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Blame his brain, but don't blame mother

Are parents to blame for the rising levels of diagnosis of attention deficit hyperactivity disorder (ADHD) in British children, and the corresponding increase in prescriptions for Ritalin? In a fascinating paper published in the journal Social Science and Medicine, Ilina Singh of Cambridge University's Centre for Family Research explores the proposition that many parents might have an unconscious psychological investment in getting their children diagnosed with and treated for the condition.

There is no objective investigation for ADHD such as a blood test or a brain scan. The key symptoms of hyperactivity, inattention and impulsiveness are inherently ambiguous; achieving a diagnosis can sometimes tell you as much about the clinician as the patient. And we know that what happens in the US is usually a foretaste of what will happen here, so it's particularly worrying that 7 per cent of American children between 6 and 11 have been diagnosed with ADHD. Ritalin consumption across the Atlantic has also increased more than six-fold in the past decade and is now at record levels.

Debate rages about why ADHD rates are going up. One possible explanation is that the disorder has become more apparent now that Ritalin is seen as an effective treatment. What would be the point of going to the doctor if he or she couldn't do much for you?

Ilina Singh points out that parents may prefer a medical diagnosis as it implicitly absolves them of blame. Biologically oriented accounts shift responsibility away from poor parenting; "brain-blame" rather than "mother-blame". Historically, before more modern, biological accounts arose, mothers were primarily implicated in psychological disorders as diverse as schizophrenia (the "schizophrenogenic mother"), autism, epilepsy and asthma.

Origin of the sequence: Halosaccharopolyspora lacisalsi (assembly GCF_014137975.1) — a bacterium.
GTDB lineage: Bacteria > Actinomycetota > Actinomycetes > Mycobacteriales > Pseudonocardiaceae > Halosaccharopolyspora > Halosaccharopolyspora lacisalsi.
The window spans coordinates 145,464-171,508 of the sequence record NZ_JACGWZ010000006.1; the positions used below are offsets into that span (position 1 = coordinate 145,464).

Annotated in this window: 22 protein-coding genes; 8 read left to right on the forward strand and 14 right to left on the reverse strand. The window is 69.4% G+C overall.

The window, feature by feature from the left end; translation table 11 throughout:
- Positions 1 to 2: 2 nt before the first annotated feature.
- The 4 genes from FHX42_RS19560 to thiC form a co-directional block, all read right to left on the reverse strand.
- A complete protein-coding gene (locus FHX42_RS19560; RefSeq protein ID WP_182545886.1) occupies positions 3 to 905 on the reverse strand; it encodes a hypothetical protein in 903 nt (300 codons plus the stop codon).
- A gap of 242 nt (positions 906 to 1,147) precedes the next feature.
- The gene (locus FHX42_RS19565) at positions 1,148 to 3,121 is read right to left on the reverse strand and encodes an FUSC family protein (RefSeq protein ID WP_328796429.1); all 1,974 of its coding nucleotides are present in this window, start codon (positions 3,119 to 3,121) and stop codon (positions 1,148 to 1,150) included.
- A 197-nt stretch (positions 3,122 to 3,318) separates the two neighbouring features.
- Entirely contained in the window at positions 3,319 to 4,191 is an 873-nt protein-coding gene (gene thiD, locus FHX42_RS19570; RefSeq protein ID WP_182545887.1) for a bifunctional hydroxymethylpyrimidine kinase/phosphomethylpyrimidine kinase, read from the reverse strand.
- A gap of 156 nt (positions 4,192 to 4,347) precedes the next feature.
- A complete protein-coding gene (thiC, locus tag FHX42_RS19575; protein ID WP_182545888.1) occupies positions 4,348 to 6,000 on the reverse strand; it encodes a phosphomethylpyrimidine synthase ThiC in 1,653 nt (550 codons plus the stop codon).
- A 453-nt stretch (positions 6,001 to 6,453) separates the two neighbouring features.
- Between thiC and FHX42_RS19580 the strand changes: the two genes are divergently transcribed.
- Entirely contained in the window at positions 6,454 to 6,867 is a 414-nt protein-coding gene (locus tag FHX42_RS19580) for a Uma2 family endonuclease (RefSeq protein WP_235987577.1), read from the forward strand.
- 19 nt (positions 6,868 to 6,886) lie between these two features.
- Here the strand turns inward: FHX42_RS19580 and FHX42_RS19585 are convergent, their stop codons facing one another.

Singh found that mothers' discussion of their sons' problems (ADHD affects boys more than girls) often centred on the lack of assignable blame, and the importance of separating the boy from "the problem". As one mother said: "It's not his problem, it's his brain's problem"; and another, echoing a phrase clinicians use to explain ADHD: "It's his behaviour that's the problem, not him". Singh refers to this as the "no-fault" response.

But there is a danger that none of us takes responsibility for behaviour.

Instead we will point the finger at the pharmacologist for not giving our child the right pill quickly enough.

Dr Raj Persaud is consultant psychiatrist at the Maudsley Hospital in south London. His latest book is The Motivated Mind (Bantam Press). Email: rajpersaud@tes.co.uk

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